Amid the Philippines’ war on Covid-19, the spotlight points back to the tiny island of Sulu with the recent violent incidents that occurred in the province.
Around noontime on August 24, twin explosions rocked the island’s main town of Jolo. An improvised explosive device placed in a parked motorcycle went off around 11:55 AM near a grocery store in Barangay Walled City. An hour later, the second bomb blew up within the proximity of the first explosion. The 35th Infantry Battalion of the Philippine Army noted that a woman walked up to a group of soldiers securing the area and “suddenly blew herself up”. The explosions wounded seventy-five people and killed fifteen, including eight members of the security forces, six civilians, and the reported bomber.
Particularly singling out Mudzrimar “Mundi” Sawadjaan as the mastermind, the military was quick to point at the Abu Sayyaf Group (ASG) as the perpetrator of the attack. The incident had also prompted a wave of discussions on the development of violent extremism and, in particular, raised alarms on cases of suicide bombing, a scenario once considered rare in the Philippine setting. These fears stem from concerns that the August 24 incident is the latest case in a string of reported suicide bombing attacks in the country over the course of the last three years. The most significant case happened in January 2019 when an IS-supporting Indonesian couple blew themselves up inside the Cathedral of Our Lady of Mount Carmel resulting in the deaths of twenty-three people and wounding of 109 more. Other cases include the 2018 Lamitan bombing, June 2019 Indanan suicide attacks, and the September 2019 bombing among others.
It is along these lines that the August 24 incident showcased the multi-layered complexity of the security context in Sulu. The incident has been related to the violent confrontation that transpired in June 29 wherein four soldiers of the Armed Forces of the Philippines (AFP) were killed when they were fired upon by the police in Barangay Bus-Bus, Jolo. Contrasting reports from both the police and the military resulted to tensions between the two institutions, with the military declaring the incident as a ‘rubout’ and accusing the Philippines National Police (PNP) of covering up the misdeeds of its personnel. On the other hand, the police stated that one of the slain soldiers is involved in the drug matrix and that several of his clan relatives were arrested and killed in anti-illegal drug operations in the province. The military insists that the soldiers were deployed to track down female terrorists about to carry a suicide bombing. In fact, a military chief implied that the August 24 bombing could have been avoided had the ‘setback’ against the ASG campaign that was the June 29 incident did not happen.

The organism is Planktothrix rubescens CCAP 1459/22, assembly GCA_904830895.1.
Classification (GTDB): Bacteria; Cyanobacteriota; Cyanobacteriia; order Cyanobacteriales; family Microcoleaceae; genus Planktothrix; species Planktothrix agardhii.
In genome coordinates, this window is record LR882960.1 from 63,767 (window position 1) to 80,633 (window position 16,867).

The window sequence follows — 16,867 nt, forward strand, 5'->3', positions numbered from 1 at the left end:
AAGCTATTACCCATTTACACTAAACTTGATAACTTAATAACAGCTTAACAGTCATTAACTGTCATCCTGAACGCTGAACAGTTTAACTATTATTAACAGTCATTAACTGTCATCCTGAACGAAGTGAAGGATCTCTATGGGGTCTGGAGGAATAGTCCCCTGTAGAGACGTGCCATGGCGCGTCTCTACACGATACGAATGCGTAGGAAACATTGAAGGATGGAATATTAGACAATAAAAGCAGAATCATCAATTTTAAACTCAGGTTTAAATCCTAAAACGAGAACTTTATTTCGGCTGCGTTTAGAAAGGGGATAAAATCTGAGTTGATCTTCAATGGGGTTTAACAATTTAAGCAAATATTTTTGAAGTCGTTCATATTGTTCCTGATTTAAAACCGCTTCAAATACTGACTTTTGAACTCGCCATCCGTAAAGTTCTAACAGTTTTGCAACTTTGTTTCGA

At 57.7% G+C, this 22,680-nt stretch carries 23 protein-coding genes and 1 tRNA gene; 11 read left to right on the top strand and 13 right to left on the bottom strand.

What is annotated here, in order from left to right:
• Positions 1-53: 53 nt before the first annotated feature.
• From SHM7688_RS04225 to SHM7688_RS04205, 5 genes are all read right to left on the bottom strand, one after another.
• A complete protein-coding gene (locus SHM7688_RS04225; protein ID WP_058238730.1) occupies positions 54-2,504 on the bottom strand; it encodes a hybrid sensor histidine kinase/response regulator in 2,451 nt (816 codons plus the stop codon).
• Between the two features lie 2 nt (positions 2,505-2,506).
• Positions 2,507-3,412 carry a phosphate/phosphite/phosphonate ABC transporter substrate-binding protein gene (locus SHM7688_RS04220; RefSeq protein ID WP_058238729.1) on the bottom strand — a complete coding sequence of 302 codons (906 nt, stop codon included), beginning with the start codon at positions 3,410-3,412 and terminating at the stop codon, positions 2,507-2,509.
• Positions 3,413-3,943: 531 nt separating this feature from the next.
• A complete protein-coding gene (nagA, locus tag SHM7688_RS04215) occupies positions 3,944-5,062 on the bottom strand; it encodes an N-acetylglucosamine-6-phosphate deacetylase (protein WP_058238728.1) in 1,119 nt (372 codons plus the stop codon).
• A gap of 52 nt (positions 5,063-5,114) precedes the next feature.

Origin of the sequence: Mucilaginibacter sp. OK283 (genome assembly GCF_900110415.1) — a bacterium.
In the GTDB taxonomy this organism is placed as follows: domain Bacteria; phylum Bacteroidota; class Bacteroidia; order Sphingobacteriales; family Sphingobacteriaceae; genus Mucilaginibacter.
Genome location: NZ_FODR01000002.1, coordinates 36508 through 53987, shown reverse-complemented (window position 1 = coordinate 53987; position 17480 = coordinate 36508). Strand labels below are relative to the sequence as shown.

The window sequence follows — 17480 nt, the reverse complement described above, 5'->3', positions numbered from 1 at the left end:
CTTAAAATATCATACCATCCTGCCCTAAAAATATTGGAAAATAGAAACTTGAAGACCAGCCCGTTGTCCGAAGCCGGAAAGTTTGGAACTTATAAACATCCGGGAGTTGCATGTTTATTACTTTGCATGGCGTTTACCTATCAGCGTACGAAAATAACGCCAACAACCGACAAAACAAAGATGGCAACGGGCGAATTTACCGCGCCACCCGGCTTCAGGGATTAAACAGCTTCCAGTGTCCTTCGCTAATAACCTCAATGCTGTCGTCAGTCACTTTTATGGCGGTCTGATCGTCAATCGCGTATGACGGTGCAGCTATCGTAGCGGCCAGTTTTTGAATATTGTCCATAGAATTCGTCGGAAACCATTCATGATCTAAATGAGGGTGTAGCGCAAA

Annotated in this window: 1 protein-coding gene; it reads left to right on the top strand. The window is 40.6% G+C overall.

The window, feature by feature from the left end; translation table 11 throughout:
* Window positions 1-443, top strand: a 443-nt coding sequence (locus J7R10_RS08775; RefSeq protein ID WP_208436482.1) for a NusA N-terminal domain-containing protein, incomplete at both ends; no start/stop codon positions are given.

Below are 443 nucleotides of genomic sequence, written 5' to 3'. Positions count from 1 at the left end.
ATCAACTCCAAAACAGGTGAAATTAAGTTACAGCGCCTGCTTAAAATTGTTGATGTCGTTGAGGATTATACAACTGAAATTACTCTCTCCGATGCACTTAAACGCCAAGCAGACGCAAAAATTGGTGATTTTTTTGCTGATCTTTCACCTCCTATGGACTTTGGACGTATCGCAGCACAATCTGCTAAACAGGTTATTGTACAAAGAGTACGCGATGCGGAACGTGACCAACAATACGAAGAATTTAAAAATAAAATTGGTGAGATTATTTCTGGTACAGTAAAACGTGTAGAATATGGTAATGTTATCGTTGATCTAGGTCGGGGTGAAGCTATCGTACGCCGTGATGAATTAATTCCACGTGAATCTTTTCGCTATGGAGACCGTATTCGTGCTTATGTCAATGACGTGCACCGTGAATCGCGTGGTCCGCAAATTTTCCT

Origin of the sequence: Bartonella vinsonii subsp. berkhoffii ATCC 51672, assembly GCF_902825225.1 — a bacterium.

Beyond the debacle currently concerning the security sector in Sulu, it is important to be reminded that the ASG is not a monolithic group. After the demise of its founder, Abdurajak Janjalani, ASG became heavily factionalized by the late 90s and had eventually splintered into numerous localized factions each with its own leader. In Sulu, particularly in Patikul, former MNLF-turned-ASG leader Radullah Sahiron remain well-respected by other commanders but another name, Hatib Sawadjaan, gained notoriety notably after pledging his allegiance to the Islamic State (IS) and being proclaimed as the new emir of Islamic State of East Asia after Isnilon Hapilon’s death in Marawi. Mundi, the brains behind the August 24 terror attck, is Sawadjaan’s nephew. Sawadjaan is also recognized by the mostly youth-dominated Ajang-Ajang group as their leader, although they oftentimes operate of their own accord. There are many other ASG factions scattered across the province and they do not necessarily share the same ideology – the best example of which is Sawadjaan and Sahiron, the latter not pledging to IS. An added layer of complexity in the web of affiliations are other prominent political and security actors, such as MNLF leaders and local politicians, who remain influential and are still active in the conflict and security landscape of the province. This complexity displays itself on usually conflicting accounts on the premise of violent incidences in Sulu and the often-obfuscated facts that are presented in mainstream media.
Given this air of ambiguity, particularly concerning sensitive stories on security and group relations, it pays to be prudent in the face of limited knowledge. In as much as the public needs to remain vigilant, drawing the incredibly intricate context of Sulu with the broad paintbrush of radical Islamism will only serve to exacerbate the fragile situation of the province in line with the concerns on the controversial Anti-terror Act.